Guerilla Gardening

Guerrilla Gardening

Guerilla Gardening

I’ve been in denial about something for some time now, but recently I found myself doing something and the denial vanished, it struck home; I am getting old!  There is no use in denying it anymore. When I was young I used to hate gardening. It was something I was forced to do. As a child I suffered year after year of cutting grass, weeding, sowing and planting, frankly it was a chore. Recently though I have started to enjoy gardening. It is peaceful, relaxing and theraputic. I find myself planning herb gardens, planting shrubs and flowers. I even care about the state of my lawn. Good Grief!

Now that I have accepted that I am old, I can finally admit a grudging respect for Guerrilla Gardeners. For those of you who haven’t heard of this phenomenon before, it involves like minded individuals getting together and “pimping” a bit of scrub land or some other unsightly place. These people come along in the middle of the night with plants and tools and they get stuck in. This revolution is apparently quite illegal, but well who cares. Lets face it, people complain when graffiti artists show us their hobby, why would anyone mind someone planting some ‘ForgetMeNots’?

Guerrilla Gardeners started out as people who squatted on land and converted it to there own use by growing food on it, but now it is mostly just normal average everyday people who are a bit sick of looking at ugly bits of land which the government should be doing something nice with, but have completely neglected.

If you fancy pimping your neighbourhood have a look here:

http://www.guerrillagardening.org/ Is a place where you can arrange a local “Dig” and find other like minded tree lovers. There are some very clever and sneaky ideas there, give it a look, maybe you will be inspired.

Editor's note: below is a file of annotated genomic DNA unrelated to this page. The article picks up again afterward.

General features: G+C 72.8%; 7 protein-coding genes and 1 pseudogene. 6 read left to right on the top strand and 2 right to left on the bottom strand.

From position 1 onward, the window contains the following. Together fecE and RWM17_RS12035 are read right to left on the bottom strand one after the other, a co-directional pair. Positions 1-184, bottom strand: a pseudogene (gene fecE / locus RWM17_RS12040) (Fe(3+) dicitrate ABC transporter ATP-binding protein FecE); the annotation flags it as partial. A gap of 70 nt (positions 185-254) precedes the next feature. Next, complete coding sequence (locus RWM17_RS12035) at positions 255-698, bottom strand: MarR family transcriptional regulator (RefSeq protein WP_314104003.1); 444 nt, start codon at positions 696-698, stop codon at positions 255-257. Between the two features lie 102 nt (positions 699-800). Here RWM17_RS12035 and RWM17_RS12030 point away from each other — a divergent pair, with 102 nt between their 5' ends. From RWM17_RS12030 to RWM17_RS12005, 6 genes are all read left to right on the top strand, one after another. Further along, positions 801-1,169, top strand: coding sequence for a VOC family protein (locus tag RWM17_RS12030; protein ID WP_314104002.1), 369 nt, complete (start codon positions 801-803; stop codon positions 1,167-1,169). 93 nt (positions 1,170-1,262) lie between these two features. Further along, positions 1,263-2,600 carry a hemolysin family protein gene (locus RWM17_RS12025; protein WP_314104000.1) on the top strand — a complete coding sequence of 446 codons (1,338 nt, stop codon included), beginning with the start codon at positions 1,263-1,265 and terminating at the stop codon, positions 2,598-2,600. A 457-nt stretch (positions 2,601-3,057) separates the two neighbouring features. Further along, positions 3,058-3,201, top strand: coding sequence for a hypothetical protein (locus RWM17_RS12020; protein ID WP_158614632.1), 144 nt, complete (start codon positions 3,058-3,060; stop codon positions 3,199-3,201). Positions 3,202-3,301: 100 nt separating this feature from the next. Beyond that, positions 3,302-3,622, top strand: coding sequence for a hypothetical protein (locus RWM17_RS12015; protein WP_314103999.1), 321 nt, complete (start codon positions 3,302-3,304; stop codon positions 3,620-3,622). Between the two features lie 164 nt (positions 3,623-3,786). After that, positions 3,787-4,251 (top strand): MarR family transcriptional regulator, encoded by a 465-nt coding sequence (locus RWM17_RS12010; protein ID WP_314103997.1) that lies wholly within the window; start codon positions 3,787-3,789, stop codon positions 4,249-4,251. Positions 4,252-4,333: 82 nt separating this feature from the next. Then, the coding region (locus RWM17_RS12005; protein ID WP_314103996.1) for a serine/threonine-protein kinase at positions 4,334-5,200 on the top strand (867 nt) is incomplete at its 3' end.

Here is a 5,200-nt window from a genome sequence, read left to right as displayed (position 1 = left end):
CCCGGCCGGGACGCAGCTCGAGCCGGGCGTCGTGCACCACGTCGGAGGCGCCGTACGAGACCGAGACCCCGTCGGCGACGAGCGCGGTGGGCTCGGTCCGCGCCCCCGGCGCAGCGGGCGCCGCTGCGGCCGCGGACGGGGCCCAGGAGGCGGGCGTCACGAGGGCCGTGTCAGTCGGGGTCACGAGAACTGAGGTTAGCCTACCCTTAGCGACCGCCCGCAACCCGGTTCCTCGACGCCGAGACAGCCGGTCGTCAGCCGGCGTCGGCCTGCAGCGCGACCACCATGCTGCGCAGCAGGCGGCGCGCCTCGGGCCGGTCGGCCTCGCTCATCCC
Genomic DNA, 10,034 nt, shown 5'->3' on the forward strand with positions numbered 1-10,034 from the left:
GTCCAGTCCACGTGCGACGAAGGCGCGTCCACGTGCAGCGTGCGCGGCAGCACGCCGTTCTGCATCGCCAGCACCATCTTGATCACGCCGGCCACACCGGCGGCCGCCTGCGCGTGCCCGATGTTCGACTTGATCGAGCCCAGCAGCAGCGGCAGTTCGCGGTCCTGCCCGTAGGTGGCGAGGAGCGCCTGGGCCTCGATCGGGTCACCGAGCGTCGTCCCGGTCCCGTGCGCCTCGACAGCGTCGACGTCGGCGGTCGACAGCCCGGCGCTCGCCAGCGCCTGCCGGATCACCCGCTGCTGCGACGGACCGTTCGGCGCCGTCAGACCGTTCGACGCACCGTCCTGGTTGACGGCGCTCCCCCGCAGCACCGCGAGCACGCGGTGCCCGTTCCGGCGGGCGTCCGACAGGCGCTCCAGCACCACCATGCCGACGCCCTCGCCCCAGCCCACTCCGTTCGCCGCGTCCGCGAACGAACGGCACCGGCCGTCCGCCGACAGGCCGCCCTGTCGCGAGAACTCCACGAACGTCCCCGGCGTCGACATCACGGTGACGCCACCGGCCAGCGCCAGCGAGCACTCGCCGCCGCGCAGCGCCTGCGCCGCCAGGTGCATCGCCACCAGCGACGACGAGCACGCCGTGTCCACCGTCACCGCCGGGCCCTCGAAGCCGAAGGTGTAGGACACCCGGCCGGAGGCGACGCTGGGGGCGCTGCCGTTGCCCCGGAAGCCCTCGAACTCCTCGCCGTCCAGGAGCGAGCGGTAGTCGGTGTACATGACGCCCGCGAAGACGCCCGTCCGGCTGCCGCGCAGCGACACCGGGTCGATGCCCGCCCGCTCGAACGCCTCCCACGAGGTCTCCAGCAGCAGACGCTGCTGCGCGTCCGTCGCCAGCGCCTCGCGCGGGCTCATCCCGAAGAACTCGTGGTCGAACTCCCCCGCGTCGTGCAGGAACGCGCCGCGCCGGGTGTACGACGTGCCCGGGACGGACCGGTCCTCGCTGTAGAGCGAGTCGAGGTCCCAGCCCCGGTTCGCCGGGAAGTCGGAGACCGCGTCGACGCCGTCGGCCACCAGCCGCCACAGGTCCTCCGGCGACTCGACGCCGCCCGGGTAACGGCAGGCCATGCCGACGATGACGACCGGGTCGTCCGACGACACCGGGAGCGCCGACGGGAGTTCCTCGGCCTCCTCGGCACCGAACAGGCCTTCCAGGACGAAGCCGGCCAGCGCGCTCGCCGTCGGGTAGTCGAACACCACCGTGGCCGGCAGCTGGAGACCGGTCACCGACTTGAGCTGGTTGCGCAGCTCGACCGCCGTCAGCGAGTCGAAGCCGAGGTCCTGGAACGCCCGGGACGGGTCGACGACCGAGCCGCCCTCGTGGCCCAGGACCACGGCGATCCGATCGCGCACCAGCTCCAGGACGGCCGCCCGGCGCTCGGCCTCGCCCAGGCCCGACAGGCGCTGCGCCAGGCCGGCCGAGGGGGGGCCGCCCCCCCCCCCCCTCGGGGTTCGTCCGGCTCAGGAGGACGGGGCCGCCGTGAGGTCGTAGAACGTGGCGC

Of course it is also a good way to get “Hassled by the Man”:

And now this post is written, I am going back into denial, I may be old, but I am not THAT old. I’m bearly middle aged.

Remember, if you are still tending your garden when you are 110 years old, you have got it made. Very few people die at that age.

Zen

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T S Learner

Sphinx by T. S. Learner

Time for another book review, but a little real life background information is required first.

In 1900, a small group of Greek sponge fisherman where diving off the coast of Antikythera, a small island near Rhodes. These lunatics were diving down to depths of 15 to 20 metres with no breathing apparatus and completely unassisted. While performing this act of insanity, they came across a very ancient shipwreck containing statues, bronzes and all manner of things that would make Indiana Jones wet himself. Within the next couple of years this site became the focus point of one of the most daring archaeological explorations of all time, with lots of clever people in silly suits and large metal helmets walking around on the ocean floor.

Antikthera Mechanism

About two years after the discovery of this shipwreck, a remarkable item was found in the depths of the wreck. It is known as the Antikythera mechanism (pictured left), and it turned history on its head. You see, what it actually appears to be is an Analogue Computer, and it dates to around 150 b.c. Yeah that isn’t a typo, it is a computative device from over 2000 years ago!

The Antikthera mechanism is thought to have had as many as 72 gears, and when the date was entered, via a crank it predicted the where abouts of the sun, moon and several all the known planets of the time. Impressive stuff really, and nothing even remotely close would be seen again for over 1500 years. Obviously, every conspiracy theorist in the world knows about the Antikythera mechanism and they tend to believe that it was created by aliens or JFK or some such.

T S Learner

Anyway, now that all that is explained, we can move on to the book. Sphinx, by T.S. Learner is a work of fiction which explores the possibility that this device had a prototype.